I will admit that I read this in the exact wrong order (as the collection was sent to me in their individualized sections), mostly because I was so damn eager to get to “Sandman” that I started there, which was like starting at the end. So I’m going to save that for last and start with the Locke stories that lead up to it, but also stand on their own two feet. We meet the Locke family that is living in Keyhouse at the beginning of the 20th Century. We have patriarch Chamberlain, his wife Fiona, his brother Harland, and his children John, Mary, Ian, and Jean. I liked getting to know this new Locke Family through the stories in this collection, which include “Small World”, where Chamberlain gives his kids the Small World Dollhouse key, which can bring anything into their actual house in scale sized form. Problem is, a black widow spider gets into the house when young Jean isn’t paying attention. This is a nice introductory tale that plays with a generally innocuous key, though clearly it has other issues. The other standalone story I want to mention was the most emotional of the bunch for me, called “Open the Moon”. In this story Chamberlain realizes that son Ian, who has a brain tumor and is getting sicker and sicker, is not long for this world. So he and Harland decide to construct a new kind of key to give him peace, taking him on a hot air balloon journey around the world with a magical conclusion. Hill made this short tale so bittersweet and moving, it had me weeping by the end, while still being full of whimsy and joy. These standalones were a good way to introduce a new Locke Family and to make you understand them with limited pages. Which is essential for the next two sections.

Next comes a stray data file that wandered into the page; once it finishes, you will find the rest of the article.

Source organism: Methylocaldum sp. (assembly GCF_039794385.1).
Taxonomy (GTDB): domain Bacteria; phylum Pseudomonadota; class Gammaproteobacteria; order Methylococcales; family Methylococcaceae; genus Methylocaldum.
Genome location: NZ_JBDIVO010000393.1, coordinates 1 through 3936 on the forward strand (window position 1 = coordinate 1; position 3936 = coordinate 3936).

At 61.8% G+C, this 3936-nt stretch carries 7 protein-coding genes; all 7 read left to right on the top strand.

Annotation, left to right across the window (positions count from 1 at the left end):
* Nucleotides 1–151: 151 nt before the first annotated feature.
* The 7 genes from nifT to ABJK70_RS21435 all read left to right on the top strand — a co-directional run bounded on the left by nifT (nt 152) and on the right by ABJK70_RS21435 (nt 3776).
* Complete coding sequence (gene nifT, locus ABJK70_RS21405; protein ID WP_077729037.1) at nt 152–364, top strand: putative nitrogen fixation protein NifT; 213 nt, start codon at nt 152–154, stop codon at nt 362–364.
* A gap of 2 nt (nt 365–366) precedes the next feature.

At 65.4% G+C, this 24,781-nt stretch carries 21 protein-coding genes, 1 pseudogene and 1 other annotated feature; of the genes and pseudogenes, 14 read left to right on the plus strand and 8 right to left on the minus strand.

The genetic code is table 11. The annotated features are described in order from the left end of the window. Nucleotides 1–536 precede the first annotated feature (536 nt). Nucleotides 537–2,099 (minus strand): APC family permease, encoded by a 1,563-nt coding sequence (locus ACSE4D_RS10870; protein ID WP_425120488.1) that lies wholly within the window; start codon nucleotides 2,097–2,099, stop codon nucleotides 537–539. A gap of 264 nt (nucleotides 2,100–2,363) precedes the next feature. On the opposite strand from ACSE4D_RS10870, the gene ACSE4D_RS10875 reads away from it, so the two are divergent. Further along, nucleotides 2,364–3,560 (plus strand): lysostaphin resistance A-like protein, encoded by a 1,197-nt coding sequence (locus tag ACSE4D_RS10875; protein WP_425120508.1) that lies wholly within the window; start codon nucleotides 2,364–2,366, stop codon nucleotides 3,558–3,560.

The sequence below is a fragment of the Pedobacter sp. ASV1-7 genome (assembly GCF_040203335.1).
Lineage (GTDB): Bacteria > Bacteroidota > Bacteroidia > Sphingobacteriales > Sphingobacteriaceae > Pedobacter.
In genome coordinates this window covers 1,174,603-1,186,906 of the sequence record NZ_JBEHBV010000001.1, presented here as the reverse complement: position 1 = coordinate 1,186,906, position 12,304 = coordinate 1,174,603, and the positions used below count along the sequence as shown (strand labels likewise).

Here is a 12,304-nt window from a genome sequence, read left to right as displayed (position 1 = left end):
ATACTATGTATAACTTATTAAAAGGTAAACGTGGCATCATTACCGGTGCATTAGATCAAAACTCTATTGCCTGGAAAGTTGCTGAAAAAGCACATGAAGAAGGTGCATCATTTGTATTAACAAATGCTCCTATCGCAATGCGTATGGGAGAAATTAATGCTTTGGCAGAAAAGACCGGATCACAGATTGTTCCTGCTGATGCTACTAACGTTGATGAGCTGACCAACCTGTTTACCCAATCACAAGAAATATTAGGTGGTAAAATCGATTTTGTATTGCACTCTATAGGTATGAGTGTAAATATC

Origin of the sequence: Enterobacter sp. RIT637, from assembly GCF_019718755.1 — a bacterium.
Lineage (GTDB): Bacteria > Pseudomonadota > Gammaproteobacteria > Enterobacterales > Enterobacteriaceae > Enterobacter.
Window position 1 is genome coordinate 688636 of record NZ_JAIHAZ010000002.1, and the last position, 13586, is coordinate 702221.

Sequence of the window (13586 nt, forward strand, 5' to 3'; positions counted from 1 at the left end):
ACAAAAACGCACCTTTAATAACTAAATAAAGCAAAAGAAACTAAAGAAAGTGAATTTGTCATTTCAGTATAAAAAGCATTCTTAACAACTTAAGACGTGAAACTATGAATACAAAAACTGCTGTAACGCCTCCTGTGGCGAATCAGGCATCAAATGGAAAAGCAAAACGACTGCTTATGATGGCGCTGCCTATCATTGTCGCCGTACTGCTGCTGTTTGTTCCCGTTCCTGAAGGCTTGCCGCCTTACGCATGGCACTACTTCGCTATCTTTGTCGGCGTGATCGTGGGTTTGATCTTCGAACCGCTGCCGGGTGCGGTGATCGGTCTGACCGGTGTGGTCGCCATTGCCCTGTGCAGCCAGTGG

The next tale (and, of course, the one I read last because again, out of order!) was the collection called “In Pale Battalions Go”, which bridges the whimsical stand alone Locke stories with the “Sandman” crossover. I will have to spoil a bit in the next section, as the way this one plays out sets the scene for the “Sandman” story. World War I is raging, and even though Chamberlain has the keys and all the powers that they hold, he refuses to use them to turn the tides of war, as he feels they are too dangerous to wield in such ways. His son John, and idealistic early teenager, thinks that the keys should be used to help defeat the Germans, and uses the Age Key to age himself up, takes the keys, and goes to enlist. So we have a World War I tale, with some good ‘horrors of war’ and ‘great power comes great responsibility’ themes. As one can imagine, it does not go well. I liked this story for the most part, as it’s bleak as hell and it does a great job of showing the dangers of hubris and unintended consequences (something that is seen in other “Locke and Key” arcs). I also liked getting to follow John, even if I didn’t particularly care for him as a character because of his jingoistic zeal and terrible decisions. But at the same time, I think that Hill made him a fully realized and realistic character, being an impatient teenage boy during a World War that was unleashing unspeakable horrors.